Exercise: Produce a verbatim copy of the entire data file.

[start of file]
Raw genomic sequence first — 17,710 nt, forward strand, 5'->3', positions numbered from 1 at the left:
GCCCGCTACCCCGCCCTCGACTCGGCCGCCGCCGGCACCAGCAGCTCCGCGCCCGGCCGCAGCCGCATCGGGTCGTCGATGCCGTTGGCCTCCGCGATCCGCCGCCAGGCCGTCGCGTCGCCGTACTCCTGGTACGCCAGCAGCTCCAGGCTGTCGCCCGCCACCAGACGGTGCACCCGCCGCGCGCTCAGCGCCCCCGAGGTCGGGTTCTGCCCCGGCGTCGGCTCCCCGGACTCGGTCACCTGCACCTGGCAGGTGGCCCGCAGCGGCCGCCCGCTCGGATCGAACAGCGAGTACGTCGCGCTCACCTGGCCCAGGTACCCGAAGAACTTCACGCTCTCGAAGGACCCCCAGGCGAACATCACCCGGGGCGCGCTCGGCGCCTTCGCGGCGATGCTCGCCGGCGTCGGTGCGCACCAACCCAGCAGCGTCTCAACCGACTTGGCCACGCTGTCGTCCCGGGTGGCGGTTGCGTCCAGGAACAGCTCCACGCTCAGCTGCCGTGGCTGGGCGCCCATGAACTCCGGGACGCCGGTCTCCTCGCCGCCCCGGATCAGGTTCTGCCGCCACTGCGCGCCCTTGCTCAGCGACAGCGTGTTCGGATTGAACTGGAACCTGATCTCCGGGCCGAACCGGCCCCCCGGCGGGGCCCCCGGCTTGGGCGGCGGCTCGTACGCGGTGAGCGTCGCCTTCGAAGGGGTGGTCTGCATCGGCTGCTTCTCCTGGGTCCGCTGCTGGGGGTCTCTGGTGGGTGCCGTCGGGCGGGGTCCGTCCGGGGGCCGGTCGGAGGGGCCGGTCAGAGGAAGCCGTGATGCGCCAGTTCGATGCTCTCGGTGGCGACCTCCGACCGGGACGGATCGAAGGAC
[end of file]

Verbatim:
Raw genomic sequence first — 17,710 nt, forward strand, 5'->3', positions numbered from 1 at the left:
GCCCGCTACCCCGCCCTCGACTCGGCCGCCGCCGGCACCAGCAGCTCCGCGCCCGGCCGCAGCCGCATCGGGTCGTCGATGCCGTTGGCCTCCGCGATCCGCCGCCAGGCCGTCGCGTCGCCGTACTCCTGGTACGCCAGCAGCTCCAGGCTGTCGCCCGCCACCAGACGGTGCACCCGCCGCGCGCTCAGCGCCCCCGAGGTCGGGTTCTGCCCCGGCGTCGGCTCCCCGGACTCGGTCACCTGCACCTGGCAGGTGGCCCGCAGCGGCCGCCCGCTCGGATCGAACAGCGAGTACGTCGCGCTCACCTGGCCCAGGTACCCGAAGAACTTCACGCTCTCGAAGGACCCCCAGGCGAACATCACCCGGGGCGCGCTCGGCGCCTTCGCGGCGATGCTCGCCGGCGTCGGTGCGCACCAACCCAGCAGCGTCTCAACCGACTTGGCCACGCTGTCGTCCCGGGTGGCGGTTGCGTCCAGGAACAGCTCCACGCTCAGCTGCCGTGGCTGGGCGCCCATGAACTCCGGGACGCCGGTCTCCTCGCCGCCCCGGATCAGGTTCTGCCGCCACTGCGCGCCCTTGCTCAGCGACAGCGTGTTCGGATTGAACTGGAACCTGATCTCCGGGCCGAACCGGCCCCCCGGCGGGGCCCCCGGCTTGGGCGGCGGCTCGTACGCGGTGAGCGTCGCCTTCGAAGGGGTGGTCTGCATCGGCTGCTTCTCCTGGGTCCGCTGCTGGGGGTCTCTGGTGGGTGCCGTCGGGCGGGGTCCGTCCGGGGGCCGGTCGGAGGGGCCGGTCAGAGGAAGCCGTGATGCGCCAGTTCGATGCTCTCGGTGGCGACCTCCGACCGGGACGGATCGAAGGAC